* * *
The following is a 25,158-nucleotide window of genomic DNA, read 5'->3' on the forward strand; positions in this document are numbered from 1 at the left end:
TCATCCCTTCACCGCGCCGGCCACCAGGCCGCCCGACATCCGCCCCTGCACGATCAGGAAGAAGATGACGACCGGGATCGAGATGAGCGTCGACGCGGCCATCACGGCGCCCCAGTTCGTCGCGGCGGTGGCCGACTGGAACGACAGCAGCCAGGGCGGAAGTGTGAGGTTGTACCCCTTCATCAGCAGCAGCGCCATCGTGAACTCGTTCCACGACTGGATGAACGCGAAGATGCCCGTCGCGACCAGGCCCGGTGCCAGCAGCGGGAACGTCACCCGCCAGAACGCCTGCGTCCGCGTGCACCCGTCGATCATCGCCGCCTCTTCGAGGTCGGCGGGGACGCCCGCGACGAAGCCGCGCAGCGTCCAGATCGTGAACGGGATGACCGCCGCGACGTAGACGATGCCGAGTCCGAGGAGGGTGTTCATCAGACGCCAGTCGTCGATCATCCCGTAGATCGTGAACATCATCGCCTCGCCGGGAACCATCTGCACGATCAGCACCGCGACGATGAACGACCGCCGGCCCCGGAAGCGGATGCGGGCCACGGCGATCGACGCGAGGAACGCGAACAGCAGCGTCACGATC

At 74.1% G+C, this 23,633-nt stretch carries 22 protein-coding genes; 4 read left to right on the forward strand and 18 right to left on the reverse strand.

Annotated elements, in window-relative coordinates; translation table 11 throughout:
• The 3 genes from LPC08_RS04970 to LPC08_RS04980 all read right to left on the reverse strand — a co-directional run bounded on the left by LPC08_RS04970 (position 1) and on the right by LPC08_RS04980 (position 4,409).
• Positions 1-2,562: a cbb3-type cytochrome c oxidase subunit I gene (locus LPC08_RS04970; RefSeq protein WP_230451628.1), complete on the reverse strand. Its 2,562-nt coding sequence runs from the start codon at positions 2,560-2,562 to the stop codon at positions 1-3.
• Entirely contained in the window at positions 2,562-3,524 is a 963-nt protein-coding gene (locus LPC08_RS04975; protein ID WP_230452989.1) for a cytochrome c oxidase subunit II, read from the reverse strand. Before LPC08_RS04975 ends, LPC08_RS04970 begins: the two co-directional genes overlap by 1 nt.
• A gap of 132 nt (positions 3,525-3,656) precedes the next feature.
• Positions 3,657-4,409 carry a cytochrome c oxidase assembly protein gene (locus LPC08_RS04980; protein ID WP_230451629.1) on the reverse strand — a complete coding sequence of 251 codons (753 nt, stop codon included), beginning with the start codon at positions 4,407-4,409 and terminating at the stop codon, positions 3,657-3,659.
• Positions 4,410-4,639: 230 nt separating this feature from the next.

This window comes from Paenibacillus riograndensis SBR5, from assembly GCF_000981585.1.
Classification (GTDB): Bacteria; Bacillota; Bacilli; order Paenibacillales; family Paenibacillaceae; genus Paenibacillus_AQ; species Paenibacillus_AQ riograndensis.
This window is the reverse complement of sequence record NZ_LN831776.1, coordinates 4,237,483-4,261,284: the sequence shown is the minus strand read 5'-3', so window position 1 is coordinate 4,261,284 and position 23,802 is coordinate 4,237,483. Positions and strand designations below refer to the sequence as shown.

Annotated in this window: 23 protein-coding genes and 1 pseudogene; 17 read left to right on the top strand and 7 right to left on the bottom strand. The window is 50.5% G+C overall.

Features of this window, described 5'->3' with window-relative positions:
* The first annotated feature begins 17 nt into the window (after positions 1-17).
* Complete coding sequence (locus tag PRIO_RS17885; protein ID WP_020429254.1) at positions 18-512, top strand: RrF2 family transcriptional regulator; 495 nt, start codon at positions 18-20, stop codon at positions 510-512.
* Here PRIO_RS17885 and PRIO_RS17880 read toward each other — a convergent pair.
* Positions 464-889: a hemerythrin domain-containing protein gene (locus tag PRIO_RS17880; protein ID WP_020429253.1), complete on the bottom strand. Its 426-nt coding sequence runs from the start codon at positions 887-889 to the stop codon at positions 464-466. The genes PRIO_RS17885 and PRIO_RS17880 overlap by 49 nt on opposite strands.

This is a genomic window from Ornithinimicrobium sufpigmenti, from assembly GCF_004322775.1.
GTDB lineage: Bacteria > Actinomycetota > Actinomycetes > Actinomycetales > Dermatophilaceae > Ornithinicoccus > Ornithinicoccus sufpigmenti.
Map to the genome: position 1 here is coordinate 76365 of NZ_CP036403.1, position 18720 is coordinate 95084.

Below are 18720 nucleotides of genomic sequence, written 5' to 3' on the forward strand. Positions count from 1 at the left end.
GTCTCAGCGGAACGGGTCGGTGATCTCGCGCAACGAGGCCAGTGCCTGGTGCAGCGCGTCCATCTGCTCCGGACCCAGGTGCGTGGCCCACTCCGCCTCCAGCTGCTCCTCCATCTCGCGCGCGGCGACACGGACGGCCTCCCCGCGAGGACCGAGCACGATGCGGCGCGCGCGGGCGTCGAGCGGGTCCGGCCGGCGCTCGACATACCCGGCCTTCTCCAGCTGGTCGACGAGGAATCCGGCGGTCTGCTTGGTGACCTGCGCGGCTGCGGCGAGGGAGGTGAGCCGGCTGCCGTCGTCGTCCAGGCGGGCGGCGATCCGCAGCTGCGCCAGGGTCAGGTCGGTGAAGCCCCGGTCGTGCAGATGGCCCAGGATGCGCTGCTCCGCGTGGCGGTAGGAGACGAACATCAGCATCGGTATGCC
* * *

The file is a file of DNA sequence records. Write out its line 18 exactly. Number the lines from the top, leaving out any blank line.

* Here PRIO_RS17885 and PRIO_RS17880 read toward each other — a convergent pair.